|USGS Western Region
U.S. Geological Survey
USGS Science in Menlo Park—A Science Strategy for the U.S. Geological Survey Menlo Park Science Center, 2005-2015
By Thomas M. Brocher, Michael D. Carr, David L. Halsing, David A. John, Victoria E. Langenheim, Margaret T. Mangan, Mark C. Marvin-DiPasquale, John Y. Takekawa, and Claire R. Tiedeman
In the spring of 2004, the U.S. Geological Survey (USGS) Menlo Park Center Council commissioned an interdisciplinary working group to develop a forward-looking science strategy for the USGS Menlo Park Science Center in California (hereafter also referred to as "the Center"). The Center has been the flagship research center for the USGS in the western United States for more than 50 years, and the Council recognizes that science priorities must be the primary consideration guiding critical decisions made about the future evolution of the Center. In developing this strategy, the working group consulted widely within the USGS and with external clients and collaborators, so that most stakeholders had an opportunity to influence the science goals and operational objectives.
The Science Goals are to:
Natural Hazards: Conduct natural-hazard research and assessments critical to effective mitigation planning, short-term forecasting, and event response.
Ecosystem Change: Develop a predictive understanding of ecosystem change that advances ecosystem restoration and adaptive management.
Natural Resources: Advance the understanding of natural resources in a geologic, hydrologic, economic, environmental, and global context.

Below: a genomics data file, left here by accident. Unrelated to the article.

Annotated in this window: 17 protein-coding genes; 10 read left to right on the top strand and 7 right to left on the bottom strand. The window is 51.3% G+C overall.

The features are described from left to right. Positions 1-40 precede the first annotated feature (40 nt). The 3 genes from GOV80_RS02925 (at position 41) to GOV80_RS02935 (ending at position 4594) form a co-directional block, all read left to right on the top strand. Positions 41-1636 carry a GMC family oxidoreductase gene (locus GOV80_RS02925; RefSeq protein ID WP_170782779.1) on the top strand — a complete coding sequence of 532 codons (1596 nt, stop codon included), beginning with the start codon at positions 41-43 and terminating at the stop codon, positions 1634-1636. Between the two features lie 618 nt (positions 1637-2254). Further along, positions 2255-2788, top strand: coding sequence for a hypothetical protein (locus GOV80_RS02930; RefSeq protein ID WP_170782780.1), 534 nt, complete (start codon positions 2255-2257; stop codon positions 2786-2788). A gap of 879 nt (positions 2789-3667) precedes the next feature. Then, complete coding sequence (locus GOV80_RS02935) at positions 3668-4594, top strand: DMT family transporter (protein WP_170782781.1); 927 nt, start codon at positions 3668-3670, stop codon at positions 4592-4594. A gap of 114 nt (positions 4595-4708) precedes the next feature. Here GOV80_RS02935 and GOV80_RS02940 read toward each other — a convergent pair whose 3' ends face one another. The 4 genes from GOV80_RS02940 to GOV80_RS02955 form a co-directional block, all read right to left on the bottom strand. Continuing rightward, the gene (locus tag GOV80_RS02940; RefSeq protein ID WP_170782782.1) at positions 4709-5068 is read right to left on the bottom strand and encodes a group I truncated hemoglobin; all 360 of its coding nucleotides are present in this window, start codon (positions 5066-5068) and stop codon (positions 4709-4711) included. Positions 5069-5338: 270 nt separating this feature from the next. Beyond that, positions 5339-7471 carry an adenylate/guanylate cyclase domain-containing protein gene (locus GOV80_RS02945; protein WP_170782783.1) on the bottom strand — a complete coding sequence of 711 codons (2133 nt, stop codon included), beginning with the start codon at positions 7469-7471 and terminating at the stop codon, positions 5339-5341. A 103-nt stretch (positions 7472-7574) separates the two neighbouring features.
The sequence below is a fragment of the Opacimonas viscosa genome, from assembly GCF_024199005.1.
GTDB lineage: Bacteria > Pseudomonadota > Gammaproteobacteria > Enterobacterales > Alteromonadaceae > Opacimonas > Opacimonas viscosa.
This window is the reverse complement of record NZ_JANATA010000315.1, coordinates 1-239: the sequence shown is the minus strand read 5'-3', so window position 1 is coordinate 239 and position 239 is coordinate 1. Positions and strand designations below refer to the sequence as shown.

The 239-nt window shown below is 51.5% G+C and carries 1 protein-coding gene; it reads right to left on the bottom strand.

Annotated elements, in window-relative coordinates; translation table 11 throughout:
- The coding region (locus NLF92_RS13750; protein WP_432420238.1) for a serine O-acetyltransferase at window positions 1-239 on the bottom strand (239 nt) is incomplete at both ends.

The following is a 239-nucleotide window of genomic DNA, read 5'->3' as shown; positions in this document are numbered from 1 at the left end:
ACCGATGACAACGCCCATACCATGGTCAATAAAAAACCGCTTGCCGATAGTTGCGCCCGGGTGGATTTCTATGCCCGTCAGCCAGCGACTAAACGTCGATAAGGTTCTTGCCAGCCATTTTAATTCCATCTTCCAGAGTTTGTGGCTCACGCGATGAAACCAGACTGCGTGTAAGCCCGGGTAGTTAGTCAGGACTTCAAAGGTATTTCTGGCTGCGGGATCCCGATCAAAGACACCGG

Modeling Earth System Processes: Increase and improve capabilities for quantitative simulation, prediction, and assessment of Earth system processes.
The strategy presents seven key Operational Objectives with specific actions to achieve the scientific goals. These Operational Objectives are to:
Provide a hub for technology, laboratories, and library services to support science in the Western Region.
Increase advanced computing capabilities and promote sharing of these resources.
Enhance the intellectual diversity, vibrancy, and capacity of the work force through improved recruitment and retention.
Strengthen client and collaborative relationships in the community at an institutional level.
Expand monitoring capability by increasing density, sensitivity, and efficiency and reducing costs of instruments and networks.
Encourage a breadth of scientific capabilities in Menlo Park to foster interdisciplinary science.
Communicate USGS science to a diverse audience.
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URL of this page: http://pubs.usgs.gov/circ/2006/1290/
Maintained by: Michael Diggles
Created: March 3, 2006
Last modified: June 24, 2008 (mfd)